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Tournament Backing

by Gavin Griffin |  Published: Jul 04, 2018


It’s World Series of Poker time and that means a few things. First, it means that I always have a tab open to I can’t help it, even when I’m not playing that many events, I still follow the action to see who is doing well. Second, it means the cash games in the Los Angeles area are much slower than normal. Third, it means that the people at my local casino are asking me lots of questions about tournaments.

Most people just ask me about which tournaments I’m planning on playing. The quick answer to that one is that I’m playing the main event and we’ll see what else depending on how that tournament goes. It’s hard getting to Vegas for lots of tournaments when you have three kids and your wife works full time. The next most popular question is do you have a backer, which is often followed up by a barrage of questions about how backing works.

As is often the case in poker, the honest answer to that question is it depends. Long term deals are different from one time event backing which is different from short term package backing.

Let’s start with my type of deal which is a long term backing deal with makeup. My backer pays for the buy-ins to every tournament that he feels comfortable with me playing. I tell him which upcoming events I’m looking to play and he says yes or no to each individual one. As soon as I enter the tournament, the buy-in gets added to the running total of buy-ins that I’ve accrued since the last time we took profits out of the deal, called makeup. If I don’t cash, neither of us gets any money. If I cash, the amount goes to my backer until the makeup is at $0. Anything above that $0 figure at the end of the current month gets evenly split between he and I.

I know that’s a little complicated so I’ll give you an example of a theoretical World Series of Poker. Let’s say that going into the series, I’m carrying $50,000 in previous makeup. Then, I play a $1,500 and two $3,000 tournaments that I don’t cash in. My makeup would stand at $57,500. Then I play another $1,500 buy-in tournament that I cash for $15,000 in. Now my makeup would be $57,500+$1,500-$15,000=$44,000. My last event of this hypothetical year is the main event which costs $10,000 to enter, putting my makeup at $54,000. I go on a deep run in the main event and cash for $150,000. That means I’m now out of makeup completely and we have $150,000-$54,000=$96,000 to split between us evenly so, of the $150,000 I cashed for, I would give my backer $54,000+$48,000=$102,000 and keep the other $48,000. If we were to continue our backing arrangement after that, my makeup would stand at $0 and we would proceed in the same way.

A much more simple backing arrangement would be one where someone puts another player into just one specific event. Usually in this type of situation, the two work out a percentage that they feel comfortable with, the backer pays for the buy-ins, and any money is split at said percentage. For instance, I put player A into a $500 tournament and I tell them that they will get 20 percent of the total cashed for. If player A doesn’t cash, nobody gets anything. If they cash for $10,000, I would get $8,000 and they would get $2,000.

The final type of backing arrangement is one that is most seen by the public. Players often post to their Twitter accounts that they’re selling action to a package of tournaments either direct to consumers or through a third-party backing site. In this type of backing deal, a player decides which upcoming tournaments they would like to play and groups them together into a package. These are tournaments that they feel they would be profitable in, but the buy-ins are too big for them to absorb on their own. They then decide how much of the action they would like to put up for themselves and they sell the rest to other investors, almost always at a markup.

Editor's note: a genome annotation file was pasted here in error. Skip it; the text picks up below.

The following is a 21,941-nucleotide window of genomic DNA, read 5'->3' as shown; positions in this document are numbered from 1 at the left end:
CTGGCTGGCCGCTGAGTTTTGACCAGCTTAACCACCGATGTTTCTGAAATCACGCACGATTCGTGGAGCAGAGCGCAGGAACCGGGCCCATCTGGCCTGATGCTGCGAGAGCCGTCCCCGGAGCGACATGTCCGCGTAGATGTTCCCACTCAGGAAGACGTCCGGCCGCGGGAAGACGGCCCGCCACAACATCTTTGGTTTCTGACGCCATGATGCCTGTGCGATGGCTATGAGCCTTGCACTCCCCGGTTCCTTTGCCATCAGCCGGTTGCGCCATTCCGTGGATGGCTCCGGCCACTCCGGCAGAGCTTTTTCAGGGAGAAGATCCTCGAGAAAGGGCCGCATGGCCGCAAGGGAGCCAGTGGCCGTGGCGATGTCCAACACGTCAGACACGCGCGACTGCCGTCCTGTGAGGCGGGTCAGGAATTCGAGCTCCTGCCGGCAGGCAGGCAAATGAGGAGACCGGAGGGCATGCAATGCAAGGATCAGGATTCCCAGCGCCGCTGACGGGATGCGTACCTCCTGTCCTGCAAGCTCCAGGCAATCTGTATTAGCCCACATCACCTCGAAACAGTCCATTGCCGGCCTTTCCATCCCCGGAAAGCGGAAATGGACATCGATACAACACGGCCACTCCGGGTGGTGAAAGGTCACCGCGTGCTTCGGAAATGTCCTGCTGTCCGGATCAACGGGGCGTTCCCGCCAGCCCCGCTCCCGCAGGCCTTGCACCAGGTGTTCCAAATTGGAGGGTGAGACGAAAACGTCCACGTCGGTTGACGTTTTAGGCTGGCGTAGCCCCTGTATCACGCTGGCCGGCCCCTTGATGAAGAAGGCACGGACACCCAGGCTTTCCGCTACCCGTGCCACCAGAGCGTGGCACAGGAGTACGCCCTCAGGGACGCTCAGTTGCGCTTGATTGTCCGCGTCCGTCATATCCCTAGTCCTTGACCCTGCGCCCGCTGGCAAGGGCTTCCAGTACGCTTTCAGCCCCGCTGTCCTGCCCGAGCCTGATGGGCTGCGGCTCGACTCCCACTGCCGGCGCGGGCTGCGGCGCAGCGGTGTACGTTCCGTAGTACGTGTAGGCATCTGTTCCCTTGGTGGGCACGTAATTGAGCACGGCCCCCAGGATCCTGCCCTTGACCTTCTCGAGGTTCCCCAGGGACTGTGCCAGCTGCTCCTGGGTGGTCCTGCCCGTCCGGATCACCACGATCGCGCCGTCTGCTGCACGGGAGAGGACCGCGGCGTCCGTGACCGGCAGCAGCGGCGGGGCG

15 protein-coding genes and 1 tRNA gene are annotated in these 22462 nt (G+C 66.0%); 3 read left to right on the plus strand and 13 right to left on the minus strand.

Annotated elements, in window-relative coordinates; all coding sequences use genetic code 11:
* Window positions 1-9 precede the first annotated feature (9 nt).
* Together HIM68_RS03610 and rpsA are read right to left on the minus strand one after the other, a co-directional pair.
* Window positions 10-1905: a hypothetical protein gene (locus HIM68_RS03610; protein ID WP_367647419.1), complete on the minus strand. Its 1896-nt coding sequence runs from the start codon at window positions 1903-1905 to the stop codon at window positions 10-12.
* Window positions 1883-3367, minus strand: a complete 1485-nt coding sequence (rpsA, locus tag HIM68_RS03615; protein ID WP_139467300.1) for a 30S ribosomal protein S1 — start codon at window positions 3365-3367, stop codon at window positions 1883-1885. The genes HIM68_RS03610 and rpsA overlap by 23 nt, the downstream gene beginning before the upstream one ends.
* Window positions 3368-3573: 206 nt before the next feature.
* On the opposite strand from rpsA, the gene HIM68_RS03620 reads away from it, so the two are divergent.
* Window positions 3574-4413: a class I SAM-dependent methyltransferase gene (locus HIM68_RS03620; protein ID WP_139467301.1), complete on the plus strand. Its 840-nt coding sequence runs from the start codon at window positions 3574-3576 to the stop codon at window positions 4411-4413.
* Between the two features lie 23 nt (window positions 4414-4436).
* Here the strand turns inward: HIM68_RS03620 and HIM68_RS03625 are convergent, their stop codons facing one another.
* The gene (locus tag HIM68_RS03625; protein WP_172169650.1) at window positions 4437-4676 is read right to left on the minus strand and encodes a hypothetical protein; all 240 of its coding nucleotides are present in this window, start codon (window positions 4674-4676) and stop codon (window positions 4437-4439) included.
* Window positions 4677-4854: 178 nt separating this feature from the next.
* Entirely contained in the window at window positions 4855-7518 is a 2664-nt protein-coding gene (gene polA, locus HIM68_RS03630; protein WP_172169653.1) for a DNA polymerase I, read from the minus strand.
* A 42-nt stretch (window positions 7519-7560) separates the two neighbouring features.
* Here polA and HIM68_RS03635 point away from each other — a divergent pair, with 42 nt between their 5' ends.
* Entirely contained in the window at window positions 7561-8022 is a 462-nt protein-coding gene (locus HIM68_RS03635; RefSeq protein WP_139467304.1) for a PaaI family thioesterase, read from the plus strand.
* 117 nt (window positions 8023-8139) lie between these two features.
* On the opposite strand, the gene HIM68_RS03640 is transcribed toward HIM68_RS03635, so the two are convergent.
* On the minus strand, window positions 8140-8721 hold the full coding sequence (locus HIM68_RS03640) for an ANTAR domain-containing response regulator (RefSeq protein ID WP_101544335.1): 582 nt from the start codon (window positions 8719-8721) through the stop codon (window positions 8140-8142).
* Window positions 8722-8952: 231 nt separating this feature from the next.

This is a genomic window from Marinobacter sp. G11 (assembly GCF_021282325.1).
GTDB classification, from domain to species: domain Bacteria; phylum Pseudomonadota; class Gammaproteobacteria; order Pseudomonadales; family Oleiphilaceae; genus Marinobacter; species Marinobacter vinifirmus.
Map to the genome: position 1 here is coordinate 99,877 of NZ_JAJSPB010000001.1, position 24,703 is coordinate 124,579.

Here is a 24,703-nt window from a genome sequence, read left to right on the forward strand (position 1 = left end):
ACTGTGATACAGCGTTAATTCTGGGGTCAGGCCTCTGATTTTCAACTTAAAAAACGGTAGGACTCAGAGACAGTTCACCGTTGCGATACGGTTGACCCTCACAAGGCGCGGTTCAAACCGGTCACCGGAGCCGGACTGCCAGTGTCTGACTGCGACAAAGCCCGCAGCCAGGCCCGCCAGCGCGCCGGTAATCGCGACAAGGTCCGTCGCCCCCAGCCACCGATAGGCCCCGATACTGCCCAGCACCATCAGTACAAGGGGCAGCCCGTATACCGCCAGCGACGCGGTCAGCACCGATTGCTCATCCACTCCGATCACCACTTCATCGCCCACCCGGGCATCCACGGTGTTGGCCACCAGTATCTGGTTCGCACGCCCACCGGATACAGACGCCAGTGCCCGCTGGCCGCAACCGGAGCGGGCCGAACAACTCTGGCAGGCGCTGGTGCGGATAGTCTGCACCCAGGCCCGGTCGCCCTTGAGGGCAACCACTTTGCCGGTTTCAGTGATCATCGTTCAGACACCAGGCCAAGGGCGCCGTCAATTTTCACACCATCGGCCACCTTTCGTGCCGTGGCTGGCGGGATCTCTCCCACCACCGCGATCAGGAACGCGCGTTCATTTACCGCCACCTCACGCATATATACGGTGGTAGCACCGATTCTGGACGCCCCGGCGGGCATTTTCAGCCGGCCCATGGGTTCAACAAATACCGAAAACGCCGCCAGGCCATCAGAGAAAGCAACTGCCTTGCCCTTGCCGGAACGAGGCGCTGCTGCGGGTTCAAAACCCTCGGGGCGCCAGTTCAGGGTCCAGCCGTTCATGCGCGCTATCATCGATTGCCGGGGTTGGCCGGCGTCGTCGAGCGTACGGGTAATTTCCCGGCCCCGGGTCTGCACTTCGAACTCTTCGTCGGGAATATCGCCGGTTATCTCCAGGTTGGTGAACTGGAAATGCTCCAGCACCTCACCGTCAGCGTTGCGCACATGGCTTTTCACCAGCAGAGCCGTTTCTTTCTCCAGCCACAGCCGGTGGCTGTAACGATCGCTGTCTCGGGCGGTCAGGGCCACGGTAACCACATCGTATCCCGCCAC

For instance, let’s say that Player B is interested in playing some World Series of Poker events. He looks at the schedule and sees tournaments totaling $50,000 in buy-ins. She feels confident that she’s very profitable in these tournaments and decides to charge a markup of 20 percent on all of them. This means that the package is now worth $50,000*1.2=$60,000 and each 1 percent that someone would like to buy costs $600. Player B also decides that she would like to keep 40 percent of her action. She sells out the 60 percent that she put up to the public for a total of $60,000*.6=$36,000. She takes that $36,000 plus the remaining $14,000 to play in the World Series events. Let’s say she cashes for $35,000 throughout the series. That means each person who invested in her for the series gets $350 for each percentage that they bought. She pays out $35,000*.6=$21,000 to her investors and keeps the remaining $14,000. As you can see with this format and the previous one, it’s possible for the backers to lose money while the player breaks even or makes money.

During the WSOP, a large portion of players are playing for less than 100 percent of their own action through some combination of the above different types of backing deals. If you come across friends or professionals that you admire offering some of their action for sale, make sure they are trustworthy and transparent with how much they are charging before you enter into any deals that you might try to make and always remember that tournaments are a risky investment, especially over the short term so make sure you’re investing money that you can afford to lose. ♠

Gavin GriffinGavin Griffin was the first poker player to capture a World Series of Poker, European Poker Tour and World Poker Tour title and has amassed nearly $5 million in lifetime tournament winnings. Griffin is sponsored by You can follow him on Twitter @NHGG